One of my favourite things to do is to sit down with a Slam draw and make my picks… that’s been the excitement of my Friday evening! For a mostly fact-based post with detailed profiles of the top 16 seeds at Roland Garros, click HERE. Read on for my thoughts about the women’s draw and how it may (or most likely, how it won’t haha) unfold. It’s a long one but hopefully you’ll appreciate my rambles with a few stats thrown in for good measure and some predictions too. Of course, comments are always appreciated and please chip in with your own predictions or tear mine apart with some constructive arguments 😉
I’ve said this before but i’ll say it again… trying to analyse Serena’s draw is always tricky because when she’s on, she beats everyone. As draws go I don’t see many, if any, stumbling blocks before the quarter-finals. Serena plays Magdalena Rybarikova in the first round which is an ideal opener against a player who has never done much on clay and retired from her last match on the ITF circuit, down 2-4 in the first round of Trnava to Viktoria Kuzmova.
Serena is seeded to meet Kristina Mladenovic in the third round; the Frenchwoman has a sure-to-be-on-a-show-court first rounder against Francesca Schiavone which sounds FUN. This is one of those matches I expect to go deep into a third set and really get the crowd going. The love affair between Fran and Paris is making me lean towards the Italian in this one. The most likely third round opponent though for Serena is, in my opinion, Timea Babos. The 23-year-old is having a wonderful year, currently sitting at number 15 in the Race to Singapore and with 20 victories in singles this year. While she’s never made it past the second round of a Slam before, I think she has a great chance to break new ground with this draw.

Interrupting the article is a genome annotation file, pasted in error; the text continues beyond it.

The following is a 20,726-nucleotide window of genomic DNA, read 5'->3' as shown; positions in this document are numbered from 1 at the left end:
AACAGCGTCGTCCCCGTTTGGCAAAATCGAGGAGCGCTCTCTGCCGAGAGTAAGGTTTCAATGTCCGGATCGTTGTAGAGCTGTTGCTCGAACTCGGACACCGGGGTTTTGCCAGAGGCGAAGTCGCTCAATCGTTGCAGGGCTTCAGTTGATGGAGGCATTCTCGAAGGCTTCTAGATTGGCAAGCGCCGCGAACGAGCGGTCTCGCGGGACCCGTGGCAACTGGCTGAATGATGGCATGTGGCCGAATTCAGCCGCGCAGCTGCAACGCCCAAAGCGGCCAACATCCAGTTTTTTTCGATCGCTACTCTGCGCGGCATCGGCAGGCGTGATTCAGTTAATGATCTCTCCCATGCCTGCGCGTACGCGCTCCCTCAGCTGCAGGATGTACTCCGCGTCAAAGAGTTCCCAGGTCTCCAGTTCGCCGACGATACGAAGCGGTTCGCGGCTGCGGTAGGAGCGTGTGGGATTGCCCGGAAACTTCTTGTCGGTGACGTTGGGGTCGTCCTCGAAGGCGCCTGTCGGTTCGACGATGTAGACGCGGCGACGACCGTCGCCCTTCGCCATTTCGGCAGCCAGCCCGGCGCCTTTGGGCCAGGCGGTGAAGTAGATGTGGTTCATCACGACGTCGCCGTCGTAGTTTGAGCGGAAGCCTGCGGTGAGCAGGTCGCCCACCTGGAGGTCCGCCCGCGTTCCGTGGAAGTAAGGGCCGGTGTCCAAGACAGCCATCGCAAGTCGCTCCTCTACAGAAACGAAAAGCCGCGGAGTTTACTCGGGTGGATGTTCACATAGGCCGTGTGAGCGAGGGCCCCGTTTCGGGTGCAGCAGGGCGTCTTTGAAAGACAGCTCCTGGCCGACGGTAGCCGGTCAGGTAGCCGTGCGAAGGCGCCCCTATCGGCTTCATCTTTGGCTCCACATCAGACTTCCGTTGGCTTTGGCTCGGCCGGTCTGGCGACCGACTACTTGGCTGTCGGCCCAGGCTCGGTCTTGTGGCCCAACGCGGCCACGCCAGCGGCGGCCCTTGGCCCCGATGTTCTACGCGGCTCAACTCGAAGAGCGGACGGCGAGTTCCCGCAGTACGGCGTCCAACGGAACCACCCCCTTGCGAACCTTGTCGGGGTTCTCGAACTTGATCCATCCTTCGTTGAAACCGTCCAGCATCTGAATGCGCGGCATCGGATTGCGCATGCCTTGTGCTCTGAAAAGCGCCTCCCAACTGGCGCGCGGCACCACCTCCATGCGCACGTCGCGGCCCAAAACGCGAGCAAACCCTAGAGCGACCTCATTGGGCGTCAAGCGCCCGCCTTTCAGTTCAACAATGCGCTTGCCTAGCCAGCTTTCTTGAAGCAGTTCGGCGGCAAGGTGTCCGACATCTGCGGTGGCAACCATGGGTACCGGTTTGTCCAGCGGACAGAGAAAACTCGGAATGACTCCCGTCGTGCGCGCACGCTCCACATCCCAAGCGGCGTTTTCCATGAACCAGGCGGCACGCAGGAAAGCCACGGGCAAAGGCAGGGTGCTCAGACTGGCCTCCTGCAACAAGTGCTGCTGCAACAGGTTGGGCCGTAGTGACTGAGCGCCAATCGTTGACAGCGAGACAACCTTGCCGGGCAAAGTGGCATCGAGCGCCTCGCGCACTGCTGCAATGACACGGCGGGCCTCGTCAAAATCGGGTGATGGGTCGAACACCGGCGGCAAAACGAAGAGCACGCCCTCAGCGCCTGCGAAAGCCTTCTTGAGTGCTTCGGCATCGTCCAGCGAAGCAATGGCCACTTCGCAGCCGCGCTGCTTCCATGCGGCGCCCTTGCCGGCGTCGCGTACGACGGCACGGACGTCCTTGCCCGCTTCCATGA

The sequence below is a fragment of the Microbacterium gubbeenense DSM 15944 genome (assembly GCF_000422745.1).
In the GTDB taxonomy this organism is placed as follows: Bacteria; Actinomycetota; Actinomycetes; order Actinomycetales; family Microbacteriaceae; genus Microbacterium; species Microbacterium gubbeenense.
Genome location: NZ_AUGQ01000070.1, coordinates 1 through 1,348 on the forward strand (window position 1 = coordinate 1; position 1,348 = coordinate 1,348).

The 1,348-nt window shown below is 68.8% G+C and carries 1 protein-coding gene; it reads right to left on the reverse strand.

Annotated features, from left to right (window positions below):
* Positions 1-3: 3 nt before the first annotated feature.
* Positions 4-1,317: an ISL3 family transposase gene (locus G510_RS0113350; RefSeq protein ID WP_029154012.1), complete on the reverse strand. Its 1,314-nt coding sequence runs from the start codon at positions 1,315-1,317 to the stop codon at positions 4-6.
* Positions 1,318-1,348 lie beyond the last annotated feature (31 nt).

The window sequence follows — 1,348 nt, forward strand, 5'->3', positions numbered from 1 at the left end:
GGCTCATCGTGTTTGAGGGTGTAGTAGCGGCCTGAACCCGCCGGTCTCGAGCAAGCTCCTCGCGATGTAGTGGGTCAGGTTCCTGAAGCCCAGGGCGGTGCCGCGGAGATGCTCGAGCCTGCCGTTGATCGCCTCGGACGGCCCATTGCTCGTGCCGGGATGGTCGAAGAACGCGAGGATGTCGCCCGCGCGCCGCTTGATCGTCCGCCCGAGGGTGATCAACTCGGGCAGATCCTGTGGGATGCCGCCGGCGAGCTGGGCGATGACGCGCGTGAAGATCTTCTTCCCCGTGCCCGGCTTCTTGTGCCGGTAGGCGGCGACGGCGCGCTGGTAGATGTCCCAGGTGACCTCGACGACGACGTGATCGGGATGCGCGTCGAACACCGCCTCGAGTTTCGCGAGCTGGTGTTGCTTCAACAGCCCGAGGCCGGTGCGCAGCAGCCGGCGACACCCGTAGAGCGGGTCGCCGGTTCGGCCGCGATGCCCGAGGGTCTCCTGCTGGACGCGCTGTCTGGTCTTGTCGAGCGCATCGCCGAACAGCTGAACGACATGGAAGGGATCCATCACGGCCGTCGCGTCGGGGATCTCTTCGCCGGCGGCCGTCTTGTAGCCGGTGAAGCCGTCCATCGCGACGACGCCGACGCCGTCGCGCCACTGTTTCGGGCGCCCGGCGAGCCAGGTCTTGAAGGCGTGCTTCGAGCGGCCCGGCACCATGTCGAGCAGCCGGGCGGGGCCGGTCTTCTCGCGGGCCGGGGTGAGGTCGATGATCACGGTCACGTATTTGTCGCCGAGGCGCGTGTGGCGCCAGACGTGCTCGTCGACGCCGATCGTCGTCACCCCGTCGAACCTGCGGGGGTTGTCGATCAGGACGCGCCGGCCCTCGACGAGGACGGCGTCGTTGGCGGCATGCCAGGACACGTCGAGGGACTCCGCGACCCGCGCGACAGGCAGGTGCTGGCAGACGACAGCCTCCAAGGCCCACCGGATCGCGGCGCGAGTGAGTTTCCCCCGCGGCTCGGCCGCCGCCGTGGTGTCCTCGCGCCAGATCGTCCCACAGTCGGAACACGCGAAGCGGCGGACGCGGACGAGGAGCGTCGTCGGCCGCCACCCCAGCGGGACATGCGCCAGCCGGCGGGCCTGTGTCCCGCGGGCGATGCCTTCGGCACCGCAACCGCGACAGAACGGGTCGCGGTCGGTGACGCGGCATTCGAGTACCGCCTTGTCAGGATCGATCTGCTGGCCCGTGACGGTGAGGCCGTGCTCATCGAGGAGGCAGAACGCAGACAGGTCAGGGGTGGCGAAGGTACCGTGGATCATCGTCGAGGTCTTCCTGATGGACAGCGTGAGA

I momentarily forgot that Ana Ivanovic reached the semi-finals of Roland Garros last year and I was generally fearful for her prospects this year. The draw gods though have been reasonably kind. If she can get past the first round against Oceane Dodin, the huge-hitting Frenchwoman, then i’d like her chances to book a fourth round match with Serena. Ivanovic is seeded to meet Elina Svitolina which is a dreamy match-up for the Serb… Ivanovic leads the head-to-head 7-0 (!) and has dropped just one set in those encounters. Add to that, Svitolina has won just one match on red clay this year.
In fact, i’d tag Svitolina’s first round match against Sorana Cirstea as an upset alert. In all my years of following the WTA, I can’t remember a stronger list of qualifiers and one of the more dangerous is Cirstea. Sporting a re-modelled serve after years of woe with the shoulder and coupled with, dare I say, more thoughtful tactics, Cirstea looked great in Madrid where she picked up wins over Jelena Jankovic, Danka Kovinic and Laura Siegemund. Also, she didn’t buckle under the pressure of expectation in qualifying for Roland Garros. Cirstea won all three of her qualifying matches in straight sets and didn’t drop more than four games in any of the sets she played… watch out for Sorana!
There are question marks around many players in this draw and none more so than Victoria Azarenka. The back injury that flared up in Madrid and Rome could be an issue although comments made in press imply she’s been practising without pain. The first few rounds should give her a chance to settle with Karin Knapp up first. Her third round opponent is one i’ve got my eye on!